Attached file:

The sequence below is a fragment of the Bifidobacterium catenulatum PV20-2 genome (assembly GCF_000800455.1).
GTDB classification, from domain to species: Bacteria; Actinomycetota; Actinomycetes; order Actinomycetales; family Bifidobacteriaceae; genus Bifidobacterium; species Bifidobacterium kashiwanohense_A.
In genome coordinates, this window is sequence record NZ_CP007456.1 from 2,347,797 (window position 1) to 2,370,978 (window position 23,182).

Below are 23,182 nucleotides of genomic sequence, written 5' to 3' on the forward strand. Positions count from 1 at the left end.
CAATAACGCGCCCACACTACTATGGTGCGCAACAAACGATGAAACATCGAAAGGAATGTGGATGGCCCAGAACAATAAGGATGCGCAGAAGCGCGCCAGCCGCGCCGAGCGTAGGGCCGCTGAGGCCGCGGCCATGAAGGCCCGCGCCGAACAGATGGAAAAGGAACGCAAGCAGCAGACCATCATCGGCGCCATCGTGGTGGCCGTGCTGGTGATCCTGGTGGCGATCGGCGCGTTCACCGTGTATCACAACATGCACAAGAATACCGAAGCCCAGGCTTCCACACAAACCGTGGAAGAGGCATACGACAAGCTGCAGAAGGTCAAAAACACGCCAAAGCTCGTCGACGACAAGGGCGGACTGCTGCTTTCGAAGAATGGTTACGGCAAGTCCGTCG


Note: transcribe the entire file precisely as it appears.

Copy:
The sequence below is a fragment of the Bifidobacterium catenulatum PV20-2 genome (assembly GCF_000800455.1).
GTDB classification, from domain to species: Bacteria; Actinomycetota; Actinomycetes; order Actinomycetales; family Bifidobacteriaceae; genus Bifidobacterium; species Bifidobacterium kashiwanohense_A.
In genome coordinates, this window is sequence record NZ_CP007456.1 from 2,347,797 (window position 1) to 2,370,978 (window position 23,182).

Below are 23,182 nucleotides of genomic sequence, written 5' to 3' on the forward strand. Positions count from 1 at the left end.
CAATAACGCGCCCACACTACTATGGTGCGCAACAAACGATGAAACATCGAAAGGAATGTGGATGGCCCAGAACAATAAGGATGCGCAGAAGCGCGCCAGCCGCGCCGAGCGTAGGGCCGCTGAGGCCGCGGCCATGAAGGCCCGCGCCGAACAGATGGAAAAGGAACGCAAGCAGCAGACCATCATCGGCGCCATCGTGGTGGCCGTGCTGGTGATCCTGGTGGCGATCGGCGCGTTCACCGTGTATCACAACATGCACAAGAATACCGAAGCCCAGGCTTCCACACAAACCGTGGAAGAGGCATACGACAAGCTGCAGAAGGTCAAAAACACGCCAAAGCTCGTCGACGACAAGGGCGGACTGCTGCTTTCGAAGAATGGTTACGGCAAGTCCGTCG